Astrophysicist Jocelyn Bell Burnell discovered radio pulsars in 1967 – considered one of the most significant scientific achievements of the 20th century.

Jocelyn Bell was born in Belfast in 1943. Her father was an architect who had helped design the Armagh Planetarium, and during visits she was encouraged by the staff to pursue astronomy professionally. Young Jocelyn also discovered her father’s books on astronomy.

She graduated from the University of Glasgow with a Bachelor of Science degree in Natural Philosophy (physics), with honours in 1965, and obtained a PhD degree from the University of Cambridge in 1969.

As a postgraduate research assistant at Cambridge, she aided in constructing a large radio telescope and while reviewing the printouts of her experiments monitoring quasars, discovered a series of extremely regular radio pulses.

The discovery was recognised by the award of the 1974 Nobel Prize in Physics, but despite the fact that she was the first to observe the pulsars, she was excluded from the prize recipients.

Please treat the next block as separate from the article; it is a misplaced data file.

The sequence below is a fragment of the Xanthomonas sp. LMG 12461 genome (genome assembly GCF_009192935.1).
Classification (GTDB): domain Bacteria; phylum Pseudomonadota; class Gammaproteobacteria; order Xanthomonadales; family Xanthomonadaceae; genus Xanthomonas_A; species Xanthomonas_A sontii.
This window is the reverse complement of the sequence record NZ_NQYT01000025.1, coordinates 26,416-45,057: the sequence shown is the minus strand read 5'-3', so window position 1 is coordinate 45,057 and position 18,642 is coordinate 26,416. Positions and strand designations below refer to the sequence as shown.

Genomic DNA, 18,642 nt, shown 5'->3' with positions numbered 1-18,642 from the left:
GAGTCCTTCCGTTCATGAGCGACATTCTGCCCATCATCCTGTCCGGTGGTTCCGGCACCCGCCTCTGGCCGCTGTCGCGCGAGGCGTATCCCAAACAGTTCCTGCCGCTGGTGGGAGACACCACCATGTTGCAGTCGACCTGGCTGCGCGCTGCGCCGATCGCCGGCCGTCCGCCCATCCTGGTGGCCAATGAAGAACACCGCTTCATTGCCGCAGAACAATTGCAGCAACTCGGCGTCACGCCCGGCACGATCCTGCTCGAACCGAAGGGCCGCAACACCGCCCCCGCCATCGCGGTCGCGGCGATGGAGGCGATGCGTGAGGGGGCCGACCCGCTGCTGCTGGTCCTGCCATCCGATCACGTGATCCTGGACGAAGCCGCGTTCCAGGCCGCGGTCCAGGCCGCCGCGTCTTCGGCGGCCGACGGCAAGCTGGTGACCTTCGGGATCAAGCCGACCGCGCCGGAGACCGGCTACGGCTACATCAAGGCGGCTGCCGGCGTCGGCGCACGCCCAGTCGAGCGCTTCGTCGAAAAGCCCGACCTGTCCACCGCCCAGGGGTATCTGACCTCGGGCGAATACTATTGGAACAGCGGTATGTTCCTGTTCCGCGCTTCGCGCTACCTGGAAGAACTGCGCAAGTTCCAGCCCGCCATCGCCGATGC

Several prominent scientists protested her omission, though she maintained that the prize was presented appropriately given her student status at the time of the discovery.

Jocelyn has been a visiting professor at Princeton University, USA, Dean of Science at the University of Bath and President of the Royal Astronomical Society (2002-4). She was created Commander of the Order of the British Empire (CBE) in 1999 and Dame (DBE) in 2007.

Jocelyn is currently Visiting Professor of Astrophysics at the University of Oxford.

In 2018, Dame Jocelyn Bell Burnell was awarded the Special Breakthrough Prize in Fundamental Physics, deciding to give the whole of the £2.3m prize money to help women, ethnic minority, and refugee students become physics researchers.

“There is stardust in your veins. We are literally, ultimately children of the stars.”